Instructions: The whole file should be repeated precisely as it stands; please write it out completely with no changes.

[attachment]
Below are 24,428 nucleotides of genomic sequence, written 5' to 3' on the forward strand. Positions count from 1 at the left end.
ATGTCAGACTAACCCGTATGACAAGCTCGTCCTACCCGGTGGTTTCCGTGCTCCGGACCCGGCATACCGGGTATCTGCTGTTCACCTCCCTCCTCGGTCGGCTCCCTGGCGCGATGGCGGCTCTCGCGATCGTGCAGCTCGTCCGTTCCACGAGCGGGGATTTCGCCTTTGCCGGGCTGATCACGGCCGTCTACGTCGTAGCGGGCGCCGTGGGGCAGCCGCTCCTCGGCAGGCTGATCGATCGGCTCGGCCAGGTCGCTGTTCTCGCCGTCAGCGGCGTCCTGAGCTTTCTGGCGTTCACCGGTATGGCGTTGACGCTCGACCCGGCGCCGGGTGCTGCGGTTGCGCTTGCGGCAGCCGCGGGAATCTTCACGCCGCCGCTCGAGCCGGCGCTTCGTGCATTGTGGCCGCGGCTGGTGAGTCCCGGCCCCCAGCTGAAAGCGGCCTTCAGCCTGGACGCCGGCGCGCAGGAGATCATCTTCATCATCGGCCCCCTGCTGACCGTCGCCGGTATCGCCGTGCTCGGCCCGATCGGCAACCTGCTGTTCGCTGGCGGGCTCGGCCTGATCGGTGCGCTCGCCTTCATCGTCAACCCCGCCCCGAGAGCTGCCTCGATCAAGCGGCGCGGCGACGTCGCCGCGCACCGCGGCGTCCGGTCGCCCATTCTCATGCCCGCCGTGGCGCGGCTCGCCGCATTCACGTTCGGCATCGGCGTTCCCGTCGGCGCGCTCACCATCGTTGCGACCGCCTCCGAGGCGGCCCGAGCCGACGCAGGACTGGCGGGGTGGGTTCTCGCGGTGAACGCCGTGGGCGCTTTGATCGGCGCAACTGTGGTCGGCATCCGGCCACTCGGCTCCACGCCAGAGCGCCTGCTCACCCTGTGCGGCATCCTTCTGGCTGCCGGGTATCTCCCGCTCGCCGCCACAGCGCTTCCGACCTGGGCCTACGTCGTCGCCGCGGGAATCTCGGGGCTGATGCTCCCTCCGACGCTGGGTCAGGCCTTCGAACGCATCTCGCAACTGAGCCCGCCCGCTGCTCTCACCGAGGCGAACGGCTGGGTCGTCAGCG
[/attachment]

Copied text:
Below are 24,428 nucleotides of genomic sequence, written 5' to 3' on the forward strand. Positions count from 1 at the left end.
ATGTCAGACTAACCCGTATGACAAGCTCGTCCTACCCGGTGGTTTCCGTGCTCCGGACCCGGCATACCGGGTATCTGCTGTTCACCTCCCTCCTCGGTCGGCTCCCTGGCGCGATGGCGGCTCTCGCGATCGTGCAGCTCGTCCGTTCCACGAGCGGGGATTTCGCCTTTGCCGGGCTGATCACGGCCGTCTACGTCGTAGCGGGCGCCGTGGGGCAGCCGCTCCTCGGCAGGCTGATCGATCGGCTCGGCCAGGTCGCTGTTCTCGCCGTCAGCGGCGTCCTGAGCTTTCTGGCGTTCACCGGTATGGCGTTGACGCTCGACCCGGCGCCGGGTGCTGCGGTTGCGCTTGCGGCAGCCGCGGGAATCTTCACGCCGCCGCTCGAGCCGGCGCTTCGTGCATTGTGGCCGCGGCTGGTGAGTCCCGGCCCCCAGCTGAAAGCGGCCTTCAGCCTGGACGCCGGCGCGCAGGAGATCATCTTCATCATCGGCCCCCTGCTGACCGTCGCCGGTATCGCCGTGCTCGGCCCGATCGGCAACCTGCTGTTCGCTGGCGGGCTCGGCCTGATCGGTGCGCTCGCCTTCATCGTCAACCCCGCCCCGAGAGCTGCCTCGATCAAGCGGCGCGGCGACGTCGCCGCGCACCGCGGCGTCCGGTCGCCCATTCTCATGCCCGCCGTGGCGCGGCTCGCCGCATTCACGTTCGGCATCGGCGTTCCCGTCGGCGCGCTCACCATCGTTGCGACCGCCTCCGAGGCGGCCCGAGCCGACGCAGGACTGGCGGGGTGGGTTCTCGCGGTGAACGCCGTGGGCGCTTTGATCGGCGCAACTGTGGTCGGCATCCGGCCACTCGGCTCCACGCCAGAGCGCCTGCTCACCCTGTGCGGCATCCTTCTGGCTGCCGGGTATCTCCCGCTCGCCGCCACAGCGCTTCCGACCTGGGCCTACGTCGTCGCCGCGGGAATCTCGGGGCTGATGCTCCCTCCGACGCTGGGTCAGGCCTTCGAACGCATCTCGCAACTGAGCCCGCCCGCTGCTCTCACCGAGGCGAACGGCTGGGTCGTCAGCG